The Northern Lights

Ever since I was a little girl, I have been obsessed with the Northern Lights Aap known as Aurora Borealis. I had seen the pictures and read about it in the books, and I couldn’t wait to experience this in person. As I grew older, the desire to see the Northern Lights just grew stronger. However, I did not want to go to the most Northern parts of Alaska as I thought that’s the only way I can experience this. So, I started researching all the places you can go to view this phenomenon and I wanted to share it with you guys here. But before we get to that, let’s talk about what is Aurora Borealis.

What are Northern Lights?

According to the Northern Lights Center, the bright lights of the Aurora are actually collisions between electrically charged particles from the sun that enter the earth’s atmosphere. The lights are seen above the magnetic poles of the Northern and Southern hemispheres. They are known as ‘Aurora Borealis’ in the north and ‘Aurora australis’ in the south.

These lights appear in many colors; however, pale green and the pink are the most common. Other colors that have been reported are different shades of red, yellow, green, blue, red and violet.

What causes the Northern Lights?

According to the Northern Lights Centre, The Northern Lights are actually the result of collisions between gaseous particles in the Earth’s atmosphere with charged particles released from the sun’s atmosphere. Variations in colour are due to the type of gas particles that are colliding. The most common auroral color, a pale yellowish-green, is produced by oxygen molecules located about 60 miles above the earth. Rare, all-red auroras are produced by high-altitude oxygen, at heights of up to 200 miles. Nitrogen produces blue or purplish-red aurora.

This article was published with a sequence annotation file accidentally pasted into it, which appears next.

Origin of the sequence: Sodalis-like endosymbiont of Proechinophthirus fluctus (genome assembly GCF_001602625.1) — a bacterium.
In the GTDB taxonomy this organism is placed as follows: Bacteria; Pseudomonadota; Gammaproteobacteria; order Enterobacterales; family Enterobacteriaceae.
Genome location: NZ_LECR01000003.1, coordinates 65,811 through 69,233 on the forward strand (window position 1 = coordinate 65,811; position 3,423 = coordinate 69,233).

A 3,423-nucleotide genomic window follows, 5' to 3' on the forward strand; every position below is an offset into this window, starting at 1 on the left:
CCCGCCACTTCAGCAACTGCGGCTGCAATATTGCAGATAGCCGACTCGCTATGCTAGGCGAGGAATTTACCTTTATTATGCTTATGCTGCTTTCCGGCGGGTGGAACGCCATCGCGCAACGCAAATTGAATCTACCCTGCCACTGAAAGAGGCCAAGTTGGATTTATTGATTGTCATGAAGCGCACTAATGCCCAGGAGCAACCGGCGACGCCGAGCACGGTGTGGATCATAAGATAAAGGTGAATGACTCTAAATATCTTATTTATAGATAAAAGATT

Where can you experience these?

As mentioned before, I always thought you could only experience this phenomenon in Alaska, but I was excited to find out that you can go to multiple places (listed below) to enjoy this breathtaking view. I will do additional posts with details on where you can go and what you need to do to appreciate the Northern Lights in each of these places, and link these posts to this article.

1) Swalbard, Norway

2) Kakslauttanen, Finland

3) Jukkasjärvi, Sweden

4) Fairbanks, Alaska

5) Jokulsarlon, Iceland

6) Cairngorms National Park, Scotland

7) Kangerlussuaq, Greenland

8) Yellowknife, Canada

9) Tromsø, Norway

10) Abisko, Sweden

11) Unstad, Lofoten, Norway

12) Paatsjoki, Finnish Lapland

Stay tuned for additional articles on each of these places! Please leave comments on when you became obsessed with the Northern Lights, and whether or not you had the chance to experience this wonderful phenomenon. 🙂

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